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NARRAGANSETT, R.I. — The Narragansett Police Department has been recognized for successfully completing the process of re-accreditation.

The Rhode Island Police Accreditation Commission presented the department with a re-accreditation award at the Sept. 3 Town Council meeting.

RIPAC Executive Director Christine Crocker was joined by Narragansett Police Detective Brent Kuzman, who oversaw the process, for the presentation. Several Narragansett police officers stood nearby and Police Chief Sean Corrigan, serving as acting town manager for his final regular council meeting, watched from a table near the council. Corrigan, who accepted the award, managed the initial accreditation for the department.

“It’s an honor to recognize the Narragansett Police Department for a second time for showing that they truly are a professional and forward-thinking police department,” Crocker said.

To be awarded accreditation is the formal recognition that an agency has met specific requirements and prescribed industry best practices. Accreditation gives police departments an in-depth review of policies and procedures, and every aspect of the agency’s organization, management and operations.

Crocker said police department accreditation is similar to accreditation of hospitals, colleges and other such institutions.

“I don’t think any of us would have surgery in a hospital that’s not accredited,” she said. “Or we’re not going to spend $50,000 a year to send our children to a college or university that’s not accredited.”

Crocker called the police “gatekeepers of our community,” and said accreditation provides the tools to ensure that police personnel have the guidelines to perform their jobs, plus needed skills and training.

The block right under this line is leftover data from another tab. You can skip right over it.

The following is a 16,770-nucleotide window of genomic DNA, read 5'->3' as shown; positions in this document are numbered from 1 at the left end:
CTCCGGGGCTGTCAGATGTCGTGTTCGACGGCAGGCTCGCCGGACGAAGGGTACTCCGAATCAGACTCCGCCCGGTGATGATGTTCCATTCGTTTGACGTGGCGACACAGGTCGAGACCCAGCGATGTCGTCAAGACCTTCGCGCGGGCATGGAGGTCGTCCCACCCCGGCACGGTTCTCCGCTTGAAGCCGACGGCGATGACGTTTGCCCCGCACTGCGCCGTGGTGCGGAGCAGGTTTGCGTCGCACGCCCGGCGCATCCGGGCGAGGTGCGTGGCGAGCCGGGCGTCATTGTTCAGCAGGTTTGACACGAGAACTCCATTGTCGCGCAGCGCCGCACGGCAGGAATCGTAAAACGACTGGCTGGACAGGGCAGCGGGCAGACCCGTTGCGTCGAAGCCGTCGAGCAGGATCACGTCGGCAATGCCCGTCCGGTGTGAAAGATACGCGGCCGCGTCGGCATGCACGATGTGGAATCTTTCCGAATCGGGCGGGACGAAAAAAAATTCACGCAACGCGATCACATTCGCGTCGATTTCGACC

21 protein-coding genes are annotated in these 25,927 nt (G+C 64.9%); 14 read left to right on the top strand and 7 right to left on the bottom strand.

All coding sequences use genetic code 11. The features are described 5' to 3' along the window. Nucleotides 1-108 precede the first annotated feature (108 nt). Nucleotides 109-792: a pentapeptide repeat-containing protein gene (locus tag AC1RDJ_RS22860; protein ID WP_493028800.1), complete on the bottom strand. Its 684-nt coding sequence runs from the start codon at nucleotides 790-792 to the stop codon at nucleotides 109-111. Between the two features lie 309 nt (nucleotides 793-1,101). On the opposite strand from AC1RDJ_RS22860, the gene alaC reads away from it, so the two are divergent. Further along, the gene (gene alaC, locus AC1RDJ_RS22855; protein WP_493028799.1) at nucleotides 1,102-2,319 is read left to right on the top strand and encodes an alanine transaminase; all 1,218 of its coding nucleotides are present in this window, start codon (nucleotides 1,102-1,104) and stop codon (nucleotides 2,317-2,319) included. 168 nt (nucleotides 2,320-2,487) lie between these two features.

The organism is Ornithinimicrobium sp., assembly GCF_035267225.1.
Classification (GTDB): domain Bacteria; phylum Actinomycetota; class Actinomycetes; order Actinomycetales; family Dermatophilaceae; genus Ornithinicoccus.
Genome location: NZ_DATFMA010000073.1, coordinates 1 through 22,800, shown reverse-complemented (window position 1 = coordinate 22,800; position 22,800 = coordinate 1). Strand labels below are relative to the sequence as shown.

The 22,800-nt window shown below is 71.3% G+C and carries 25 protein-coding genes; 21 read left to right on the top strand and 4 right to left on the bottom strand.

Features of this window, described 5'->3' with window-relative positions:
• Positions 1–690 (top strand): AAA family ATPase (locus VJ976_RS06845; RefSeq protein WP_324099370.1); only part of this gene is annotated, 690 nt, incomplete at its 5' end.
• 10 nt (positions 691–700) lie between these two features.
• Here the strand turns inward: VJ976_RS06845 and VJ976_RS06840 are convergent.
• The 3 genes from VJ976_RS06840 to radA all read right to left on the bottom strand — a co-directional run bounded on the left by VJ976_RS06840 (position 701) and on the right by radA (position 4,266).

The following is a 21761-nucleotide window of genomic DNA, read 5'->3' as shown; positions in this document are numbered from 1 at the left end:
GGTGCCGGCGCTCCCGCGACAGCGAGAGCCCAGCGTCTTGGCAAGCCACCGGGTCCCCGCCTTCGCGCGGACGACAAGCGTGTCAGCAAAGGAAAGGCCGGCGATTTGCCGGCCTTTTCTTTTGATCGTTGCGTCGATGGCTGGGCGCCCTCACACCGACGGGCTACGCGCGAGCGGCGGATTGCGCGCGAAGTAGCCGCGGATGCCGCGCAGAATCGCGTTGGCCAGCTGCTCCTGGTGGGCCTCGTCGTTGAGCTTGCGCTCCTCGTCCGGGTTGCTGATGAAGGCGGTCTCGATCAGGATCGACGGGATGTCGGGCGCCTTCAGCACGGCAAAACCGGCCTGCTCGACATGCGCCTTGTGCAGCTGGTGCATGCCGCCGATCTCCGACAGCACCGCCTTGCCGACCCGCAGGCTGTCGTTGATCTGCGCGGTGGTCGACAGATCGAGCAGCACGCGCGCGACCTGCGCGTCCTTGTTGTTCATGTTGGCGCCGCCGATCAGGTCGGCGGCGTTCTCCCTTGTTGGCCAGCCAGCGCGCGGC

“In today’s environment where law enforcement officers are facing new challenges daily, it only makes sense that they’re following industry-recognized best practices,” Crocker said. “This agency has proven that for the second time.”

Maintaining accreditation takes much time and effort on the part of departments, Crocker said, so much so that it’s harder in some ways than initially becoming accredited.

Out of 46 agencies in the program, Narragansett was the 11th in the state to attain accreditation, Crocker added.

“You should all be very proud of yourselves,” she said. “We still have agencies that have not yet attained accreditation, and the Narragansett Police Department is being recognized with re-accreditation.”

The re-accreditation is good for a term of three years, and then the department is subject to another review.

“Detective, three years comes around again very fast,” Crocker told Kuzman.

The accreditation commission is a non-profit organization comprised of law enforcement executives, members of academia, representatives from police unions, a member from the longstanding police accreditation coalition and a member of the Rhode Island League of Cities and Towns.

Each law enforcement agency may apply to the commission for review or accreditation. A team of professionals reviews each applying agency in depth to ensure that they have adopted the standards and  that they practice them.

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